We never want to set the dog up to fail, even if the thought is tempting so one can apply discipline. We also don’t really want to “course train” our dogs, although the intelligent herders will learn the courses on their own. But, if we wish to “proof” the dog for trustworthiness, we must do a touch of both!

The most common problem encountered will be accomplishing a clean OLF, especially in larger or open fields. Beardies’ outruns are quite visible to sheep because of their style and beautiful coats, so often the sheep will try to escape altogether If our dog has been good at executing the elements of recovery from this scattering, then one should test his ability and judgment when the occasion arises.. Be silent as he collects the sheep and starts them on the fetch. If he begins to circle the sheep way out there, stop him and go back to practicing a cleaner gather. If you have done his training right, and you see he is working to collect and fetch the sheep to you, a wide grin and thrill of pride is permitted – just done silently!

“Slow And Steady?”

Often the hardest lesson will be getting the enthusiastic Beardie to drop from Warp Speed to Impulse Power 🙂 Beardies usually think that “speed” is their middle name when it comes to herding, yet it is that very speed which loses the control of the sheep. Beardies need to actually be taught the word “SLOW” and what that means. Whether the speed originates from some fear of the sheep. or just the sheer joy of a flat-out run; herding is usually best managed with deliberate finesse, which means SLOWLY.

Teaching a “Stop” and using the stop can help some, but constantly stopping the dog will most often lead to an even faster state of movement once released and can have the opposite effect from that which is desired – moving slowly. But, the concept of and word “SLOW” can be taught just as any other commands, through careful guidance of the idea of moving slowly.

Go back to your easygoing walkabouts with heavy sheep; be sure to watch the sheep for cues as to where your dog is and what she is doing; how fast she is moving. Remember to NOT get eye contact with her even when you are glancing to see where she is Now. if the sheep begin to surge ahead at all, spin around with both hands up – palms toward the dog – and say SLOW! Say the command word slowly as well as with a lowered voice. Immediately turn and begin walking forward while saying “Walk Up SLOW” (or “Steady SLOW”). Repeat as necessary. The idea is to literally startle her into a slower pace, without removing her control of the sheep or completely “taking the sheep away”.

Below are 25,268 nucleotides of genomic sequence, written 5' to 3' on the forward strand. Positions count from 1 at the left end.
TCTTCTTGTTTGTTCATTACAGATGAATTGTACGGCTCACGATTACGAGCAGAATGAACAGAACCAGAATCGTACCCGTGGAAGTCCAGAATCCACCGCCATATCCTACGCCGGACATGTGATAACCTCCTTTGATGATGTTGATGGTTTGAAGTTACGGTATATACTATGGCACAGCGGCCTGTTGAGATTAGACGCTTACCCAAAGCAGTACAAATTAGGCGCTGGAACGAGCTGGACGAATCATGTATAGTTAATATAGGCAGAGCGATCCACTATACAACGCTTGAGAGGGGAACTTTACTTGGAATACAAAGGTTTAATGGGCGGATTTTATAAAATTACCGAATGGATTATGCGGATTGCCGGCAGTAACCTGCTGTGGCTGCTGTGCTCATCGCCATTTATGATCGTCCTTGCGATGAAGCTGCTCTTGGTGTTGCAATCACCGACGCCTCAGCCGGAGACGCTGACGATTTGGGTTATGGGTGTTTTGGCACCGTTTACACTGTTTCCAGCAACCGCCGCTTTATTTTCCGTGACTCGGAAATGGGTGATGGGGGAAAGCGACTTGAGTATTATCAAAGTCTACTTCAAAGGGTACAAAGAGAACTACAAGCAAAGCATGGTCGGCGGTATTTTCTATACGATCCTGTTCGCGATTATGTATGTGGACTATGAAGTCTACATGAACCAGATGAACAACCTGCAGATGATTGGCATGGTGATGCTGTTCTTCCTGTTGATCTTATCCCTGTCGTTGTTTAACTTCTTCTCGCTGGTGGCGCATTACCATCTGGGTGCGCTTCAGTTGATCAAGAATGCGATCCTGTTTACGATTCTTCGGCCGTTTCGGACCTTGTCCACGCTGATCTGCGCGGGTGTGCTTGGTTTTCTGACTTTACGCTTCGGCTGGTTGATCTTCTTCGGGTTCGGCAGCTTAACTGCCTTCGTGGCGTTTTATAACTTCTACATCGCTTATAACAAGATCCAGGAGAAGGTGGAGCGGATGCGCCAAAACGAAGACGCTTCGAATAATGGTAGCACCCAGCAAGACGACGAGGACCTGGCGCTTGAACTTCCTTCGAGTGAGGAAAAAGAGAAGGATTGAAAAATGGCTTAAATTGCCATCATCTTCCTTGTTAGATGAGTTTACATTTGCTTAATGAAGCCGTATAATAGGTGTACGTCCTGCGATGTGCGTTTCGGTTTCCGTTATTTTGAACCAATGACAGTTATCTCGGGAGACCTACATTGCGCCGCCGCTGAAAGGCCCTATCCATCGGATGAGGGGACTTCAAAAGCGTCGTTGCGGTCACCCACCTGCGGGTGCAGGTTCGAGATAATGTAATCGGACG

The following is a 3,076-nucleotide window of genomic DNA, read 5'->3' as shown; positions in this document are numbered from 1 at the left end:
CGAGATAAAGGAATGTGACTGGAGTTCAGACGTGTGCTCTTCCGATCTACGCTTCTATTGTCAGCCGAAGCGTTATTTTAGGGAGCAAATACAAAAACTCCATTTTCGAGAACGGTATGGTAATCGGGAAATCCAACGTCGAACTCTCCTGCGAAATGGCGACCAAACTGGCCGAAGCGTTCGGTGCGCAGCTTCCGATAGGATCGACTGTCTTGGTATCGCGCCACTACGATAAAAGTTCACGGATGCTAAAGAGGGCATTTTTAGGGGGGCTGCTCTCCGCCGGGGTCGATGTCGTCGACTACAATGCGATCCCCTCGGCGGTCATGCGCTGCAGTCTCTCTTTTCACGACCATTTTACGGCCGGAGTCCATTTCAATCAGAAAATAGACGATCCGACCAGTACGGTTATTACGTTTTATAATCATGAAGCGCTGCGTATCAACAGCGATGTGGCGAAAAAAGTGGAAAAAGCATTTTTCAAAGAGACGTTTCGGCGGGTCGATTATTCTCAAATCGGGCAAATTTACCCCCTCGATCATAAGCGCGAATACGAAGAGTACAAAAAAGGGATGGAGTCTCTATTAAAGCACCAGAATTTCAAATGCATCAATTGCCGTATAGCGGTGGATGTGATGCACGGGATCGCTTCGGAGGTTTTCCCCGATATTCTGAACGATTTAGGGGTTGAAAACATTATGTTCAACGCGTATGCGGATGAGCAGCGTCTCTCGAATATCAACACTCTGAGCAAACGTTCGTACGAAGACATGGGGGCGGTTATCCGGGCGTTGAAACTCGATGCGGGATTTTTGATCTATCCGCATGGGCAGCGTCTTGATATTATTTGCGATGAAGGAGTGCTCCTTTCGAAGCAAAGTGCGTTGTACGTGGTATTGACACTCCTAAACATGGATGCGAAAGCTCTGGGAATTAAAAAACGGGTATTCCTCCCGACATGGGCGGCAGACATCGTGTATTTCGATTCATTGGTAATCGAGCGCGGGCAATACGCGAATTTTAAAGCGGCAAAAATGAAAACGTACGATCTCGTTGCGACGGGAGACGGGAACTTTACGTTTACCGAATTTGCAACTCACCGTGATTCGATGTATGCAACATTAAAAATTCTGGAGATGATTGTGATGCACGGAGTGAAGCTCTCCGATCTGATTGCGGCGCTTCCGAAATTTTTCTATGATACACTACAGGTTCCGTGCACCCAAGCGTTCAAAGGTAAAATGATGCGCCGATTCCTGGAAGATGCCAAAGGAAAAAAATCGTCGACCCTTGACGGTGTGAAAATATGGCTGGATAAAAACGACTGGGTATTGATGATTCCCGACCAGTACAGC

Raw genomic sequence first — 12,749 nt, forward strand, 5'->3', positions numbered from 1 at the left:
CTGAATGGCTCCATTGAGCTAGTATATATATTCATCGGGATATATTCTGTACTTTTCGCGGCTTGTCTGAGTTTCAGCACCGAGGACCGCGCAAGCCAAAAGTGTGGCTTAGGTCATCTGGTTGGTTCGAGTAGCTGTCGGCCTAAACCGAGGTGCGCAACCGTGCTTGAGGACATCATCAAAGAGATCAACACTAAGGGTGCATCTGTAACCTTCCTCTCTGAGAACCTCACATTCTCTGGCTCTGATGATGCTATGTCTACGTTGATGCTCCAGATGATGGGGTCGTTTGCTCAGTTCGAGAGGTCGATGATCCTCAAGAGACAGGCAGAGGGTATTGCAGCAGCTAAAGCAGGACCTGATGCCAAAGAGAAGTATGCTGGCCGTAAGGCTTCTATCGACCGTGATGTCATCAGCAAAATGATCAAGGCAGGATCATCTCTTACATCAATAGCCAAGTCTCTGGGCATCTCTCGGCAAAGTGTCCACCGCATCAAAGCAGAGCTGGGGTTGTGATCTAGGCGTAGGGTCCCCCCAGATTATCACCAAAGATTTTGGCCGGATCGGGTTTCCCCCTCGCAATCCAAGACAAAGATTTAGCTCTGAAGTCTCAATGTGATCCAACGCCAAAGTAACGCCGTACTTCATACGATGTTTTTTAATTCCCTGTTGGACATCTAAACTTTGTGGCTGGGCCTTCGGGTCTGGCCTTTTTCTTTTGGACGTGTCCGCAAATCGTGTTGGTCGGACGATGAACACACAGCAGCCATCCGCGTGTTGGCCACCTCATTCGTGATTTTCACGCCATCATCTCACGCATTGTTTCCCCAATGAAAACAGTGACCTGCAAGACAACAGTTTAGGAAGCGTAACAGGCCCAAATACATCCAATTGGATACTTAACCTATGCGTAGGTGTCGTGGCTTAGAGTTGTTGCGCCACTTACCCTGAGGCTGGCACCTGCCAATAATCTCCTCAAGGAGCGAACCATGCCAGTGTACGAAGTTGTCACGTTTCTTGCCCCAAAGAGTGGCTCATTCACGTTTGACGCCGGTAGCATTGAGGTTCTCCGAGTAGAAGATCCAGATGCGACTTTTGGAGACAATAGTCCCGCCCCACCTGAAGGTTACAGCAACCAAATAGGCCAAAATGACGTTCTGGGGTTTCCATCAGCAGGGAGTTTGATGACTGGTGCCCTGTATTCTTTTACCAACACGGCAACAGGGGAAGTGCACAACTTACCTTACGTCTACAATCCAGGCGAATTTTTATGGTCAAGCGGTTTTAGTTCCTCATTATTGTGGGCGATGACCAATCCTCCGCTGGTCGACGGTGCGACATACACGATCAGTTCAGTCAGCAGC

Most Beardies very quickly get the idea that the reduced speed is a better way to herd. As you progress with training, use of the “SLOW” command should be done judiciously and as infrequently as possible – this command should become more of an occasional reminder than an every time command.

“Over The Rainbow?”

Really, how does one stop the most common problem of green dogs – overflanking? Since sometimes even a half-step can be too much, the mad circles and swings of the beginner herder need to be eliminated without having to “fight” the dog. From the Beardie’s perspective, he is just trying to keep the sheep in a tight group (as he should); but then his speed causes the sheep to panic and run, he runs faster, and everything gets out of control too quickly.

Our youngster – regardless of actual age – needs to be guided to understand his basic role in herding as well as the normal propensity of sheep to flock together. His job is to push sheep on a line of travel, regardless of the direction the sheep are to take. He needs to see how his position affects the direction the sheep go.

We use a system we call “take the sheep away”; as the proper push position is in the half-circle behind the line of travel, every time the dog passes an imaginary line towards the front of the sheep, the handler will stop silently – then step forward as the dog passes to go behind the line of travel. We don’t speak to the dog when it is out of position as this gives value to being in front or overflanking. On a clockface, the imaginary line runs from 9 to 3; the dog should stay / wear in an area from about 8 to 6 to 4 and back. What usually happens, once the handler has the rhythm of stop and go is that the dog will turn itself back when it nears the 9 or 3 o’clock points; then the whole group can continue forward.

This does need very tame sheep that will stay with the handler. If a long whip, stick or crook is to be used, it should be used only to block and can be swung overhead from side to side to make the imaginary “no pass” line more visual for the dog. Simply extending the arms, palm backwards, will serve the same purpose for most Beardies.

Above all, do NOT chase the dog, follow the sheep if they curve offline, or fight with the dog at all – keep your focus on the sheep as they will “tell” you where your dog is. When the dog is in the proper position behind the line of travel, say “walk up” or “steady” or whatever command you plan to use when the dog is to begin that forward push. Be patient! Some dogs “get it” faster than others, but if you persist in guiding the Beardie to remain in the correct places, training will suddenly become much easier for all.